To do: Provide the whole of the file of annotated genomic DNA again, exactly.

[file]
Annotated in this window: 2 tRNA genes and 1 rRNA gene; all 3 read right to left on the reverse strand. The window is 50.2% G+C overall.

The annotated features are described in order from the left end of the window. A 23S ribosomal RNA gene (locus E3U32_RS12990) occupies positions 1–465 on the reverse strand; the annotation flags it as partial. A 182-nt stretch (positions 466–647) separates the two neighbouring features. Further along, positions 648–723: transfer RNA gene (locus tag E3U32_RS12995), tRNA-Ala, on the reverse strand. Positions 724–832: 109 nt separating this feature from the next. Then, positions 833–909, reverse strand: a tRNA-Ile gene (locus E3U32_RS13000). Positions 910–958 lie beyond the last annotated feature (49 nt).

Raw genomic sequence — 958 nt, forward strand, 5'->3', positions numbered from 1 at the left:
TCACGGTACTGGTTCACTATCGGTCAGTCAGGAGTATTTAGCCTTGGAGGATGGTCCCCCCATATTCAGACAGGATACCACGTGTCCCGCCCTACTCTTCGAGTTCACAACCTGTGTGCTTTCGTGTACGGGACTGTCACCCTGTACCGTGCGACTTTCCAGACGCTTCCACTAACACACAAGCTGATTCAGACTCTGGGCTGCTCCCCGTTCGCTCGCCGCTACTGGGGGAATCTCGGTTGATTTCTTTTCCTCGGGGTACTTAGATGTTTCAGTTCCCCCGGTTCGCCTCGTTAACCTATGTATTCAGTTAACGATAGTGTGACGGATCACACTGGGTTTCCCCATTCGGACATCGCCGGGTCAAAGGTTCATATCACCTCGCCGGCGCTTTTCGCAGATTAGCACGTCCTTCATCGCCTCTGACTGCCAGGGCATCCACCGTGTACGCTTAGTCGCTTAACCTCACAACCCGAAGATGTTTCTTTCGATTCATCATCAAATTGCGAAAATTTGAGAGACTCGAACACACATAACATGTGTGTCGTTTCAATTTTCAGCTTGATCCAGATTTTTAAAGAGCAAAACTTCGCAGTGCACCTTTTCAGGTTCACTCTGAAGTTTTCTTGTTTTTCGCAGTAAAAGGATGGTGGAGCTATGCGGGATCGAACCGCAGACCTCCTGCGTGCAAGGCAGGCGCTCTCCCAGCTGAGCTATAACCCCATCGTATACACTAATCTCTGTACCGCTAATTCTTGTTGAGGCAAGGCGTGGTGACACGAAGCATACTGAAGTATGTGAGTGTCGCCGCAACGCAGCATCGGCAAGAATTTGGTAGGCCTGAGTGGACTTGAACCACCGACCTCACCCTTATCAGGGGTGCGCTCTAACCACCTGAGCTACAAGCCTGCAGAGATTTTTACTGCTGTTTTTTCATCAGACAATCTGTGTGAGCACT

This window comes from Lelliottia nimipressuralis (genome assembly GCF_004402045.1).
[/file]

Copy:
Annotated in this window: 2 tRNA genes and 1 rRNA gene; all 3 read right to left on the reverse strand. The window is 50.2% G+C overall.

The annotated features are described in order from the left end of the window. A 23S ribosomal RNA gene (locus E3U32_RS12990) occupies positions 1–465 on the reverse strand; the annotation flags it as partial. A 182-nt stretch (positions 466–647) separates the two neighbouring features. Further along, positions 648–723: transfer RNA gene (locus tag E3U32_RS12995), tRNA-Ala, on the reverse strand. Positions 724–832: 109 nt separating this feature from the next. Then, positions 833–909, reverse strand: a tRNA-Ile gene (locus E3U32_RS13000). Positions 910–958 lie beyond the last annotated feature (49 nt).

Raw genomic sequence — 958 nt, forward strand, 5'->3', positions numbered from 1 at the left:
TCACGGTACTGGTTCACTATCGGTCAGTCAGGAGTATTTAGCCTTGGAGGATGGTCCCCCCATATTCAGACAGGATACCACGTGTCCCGCCCTACTCTTCGAGTTCACAACCTGTGTGCTTTCGTGTACGGGACTGTCACCCTGTACCGTGCGACTTTCCAGACGCTTCCACTAACACACAAGCTGATTCAGACTCTGGGCTGCTCCCCGTTCGCTCGCCGCTACTGGGGGAATCTCGGTTGATTTCTTTTCCTCGGGGTACTTAGATGTTTCAGTTCCCCCGGTTCGCCTCGTTAACCTATGTATTCAGTTAACGATAGTGTGACGGATCACACTGGGTTTCCCCATTCGGACATCGCCGGGTCAAAGGTTCATATCACCTCGCCGGCGCTTTTCGCAGATTAGCACGTCCTTCATCGCCTCTGACTGCCAGGGCATCCACCGTGTACGCTTAGTCGCTTAACCTCACAACCCGAAGATGTTTCTTTCGATTCATCATCAAATTGCGAAAATTTGAGAGACTCGAACACACATAACATGTGTGTCGTTTCAATTTTCAGCTTGATCCAGATTTTTAAAGAGCAAAACTTCGCAGTGCACCTTTTCAGGTTCACTCTGAAGTTTTCTTGTTTTTCGCAGTAAAAGGATGGTGGAGCTATGCGGGATCGAACCGCAGACCTCCTGCGTGCAAGGCAGGCGCTCTCCCAGCTGAGCTATAACCCCATCGTATACACTAATCTCTGTACCGCTAATTCTTGTTGAGGCAAGGCGTGGTGACACGAAGCATACTGAAGTATGTGAGTGTCGCCGCAACGCAGCATCGGCAAGAATTTGGTAGGCCTGAGTGGACTTGAACCACCGACCTCACCCTTATCAGGGGTGCGCTCTAACCACCTGAGCTACAAGCCTGCAGAGATTTTTACTGCTGTTTTTTCATCAGACAATCTGTGTGAGCACT

This window comes from Lelliottia nimipressuralis (genome assembly GCF_004402045.1).